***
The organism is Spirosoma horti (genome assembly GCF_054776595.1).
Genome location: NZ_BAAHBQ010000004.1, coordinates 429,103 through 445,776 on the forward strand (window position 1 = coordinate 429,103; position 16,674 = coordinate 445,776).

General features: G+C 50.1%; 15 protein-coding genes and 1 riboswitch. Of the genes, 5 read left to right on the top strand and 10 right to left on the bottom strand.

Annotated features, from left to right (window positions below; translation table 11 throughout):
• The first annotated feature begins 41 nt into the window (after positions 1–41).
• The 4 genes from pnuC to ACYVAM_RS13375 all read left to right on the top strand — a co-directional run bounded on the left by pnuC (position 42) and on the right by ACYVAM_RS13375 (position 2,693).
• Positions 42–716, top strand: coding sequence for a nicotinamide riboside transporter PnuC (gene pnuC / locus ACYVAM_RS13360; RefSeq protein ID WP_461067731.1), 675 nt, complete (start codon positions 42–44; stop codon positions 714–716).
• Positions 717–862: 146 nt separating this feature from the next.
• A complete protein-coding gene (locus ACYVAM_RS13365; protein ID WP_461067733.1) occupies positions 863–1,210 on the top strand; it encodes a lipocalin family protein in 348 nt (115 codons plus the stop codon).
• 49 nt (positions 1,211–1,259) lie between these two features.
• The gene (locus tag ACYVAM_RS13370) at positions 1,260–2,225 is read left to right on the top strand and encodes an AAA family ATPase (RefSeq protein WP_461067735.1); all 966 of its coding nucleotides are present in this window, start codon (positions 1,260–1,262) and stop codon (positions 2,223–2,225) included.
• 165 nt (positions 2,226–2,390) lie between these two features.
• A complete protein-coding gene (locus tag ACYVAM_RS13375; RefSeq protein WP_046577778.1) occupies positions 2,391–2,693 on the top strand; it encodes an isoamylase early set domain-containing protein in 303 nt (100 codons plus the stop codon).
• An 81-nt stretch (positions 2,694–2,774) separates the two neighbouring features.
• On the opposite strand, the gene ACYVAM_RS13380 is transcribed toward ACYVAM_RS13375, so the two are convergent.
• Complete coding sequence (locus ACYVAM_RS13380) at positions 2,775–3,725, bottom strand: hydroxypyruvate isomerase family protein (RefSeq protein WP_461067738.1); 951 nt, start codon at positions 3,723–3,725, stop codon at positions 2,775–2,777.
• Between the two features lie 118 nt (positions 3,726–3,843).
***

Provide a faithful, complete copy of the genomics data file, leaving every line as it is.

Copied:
The organism is Spirosoma horti (genome assembly GCF_054776595.1).
Genome location: NZ_BAAHBQ010000004.1, coordinates 429,103 through 445,776 on the forward strand (window position 1 = coordinate 429,103; position 16,674 = coordinate 445,776).

General features: G+C 50.1%; 15 protein-coding genes and 1 riboswitch. Of the genes, 5 read left to right on the top strand and 10 right to left on the bottom strand.

Annotated features, from left to right (window positions below; translation table 11 throughout):
• The first annotated feature begins 41 nt into the window (after positions 1–41).
• The 4 genes from pnuC to ACYVAM_RS13375 all read left to right on the top strand — a co-directional run bounded on the left by pnuC (position 42) and on the right by ACYVAM_RS13375 (position 2,693).
• Positions 42–716, top strand: coding sequence for a nicotinamide riboside transporter PnuC (gene pnuC / locus ACYVAM_RS13360; RefSeq protein ID WP_461067731.1), 675 nt, complete (start codon positions 42–44; stop codon positions 714–716).
• Positions 717–862: 146 nt separating this feature from the next.
• A complete protein-coding gene (locus ACYVAM_RS13365; protein ID WP_461067733.1) occupies positions 863–1,210 on the top strand; it encodes a lipocalin family protein in 348 nt (115 codons plus the stop codon).
• 49 nt (positions 1,211–1,259) lie between these two features.
• The gene (locus tag ACYVAM_RS13370) at positions 1,260–2,225 is read left to right on the top strand and encodes an AAA family ATPase (RefSeq protein WP_461067735.1); all 966 of its coding nucleotides are present in this window, start codon (positions 1,260–1,262) and stop codon (positions 2,223–2,225) included.
• 165 nt (positions 2,226–2,390) lie between these two features.
• A complete protein-coding gene (locus tag ACYVAM_RS13375; RefSeq protein WP_046577778.1) occupies positions 2,391–2,693 on the top strand; it encodes an isoamylase early set domain-containing protein in 303 nt (100 codons plus the stop codon).
• An 81-nt stretch (positions 2,694–2,774) separates the two neighbouring features.
• On the opposite strand, the gene ACYVAM_RS13380 is transcribed toward ACYVAM_RS13375, so the two are convergent.
• Complete coding sequence (locus ACYVAM_RS13380) at positions 2,775–3,725, bottom strand: hydroxypyruvate isomerase family protein (RefSeq protein WP_461067738.1); 951 nt, start codon at positions 3,723–3,725, stop codon at positions 2,775–2,777.
• Between the two features lie 118 nt (positions 3,726–3,843).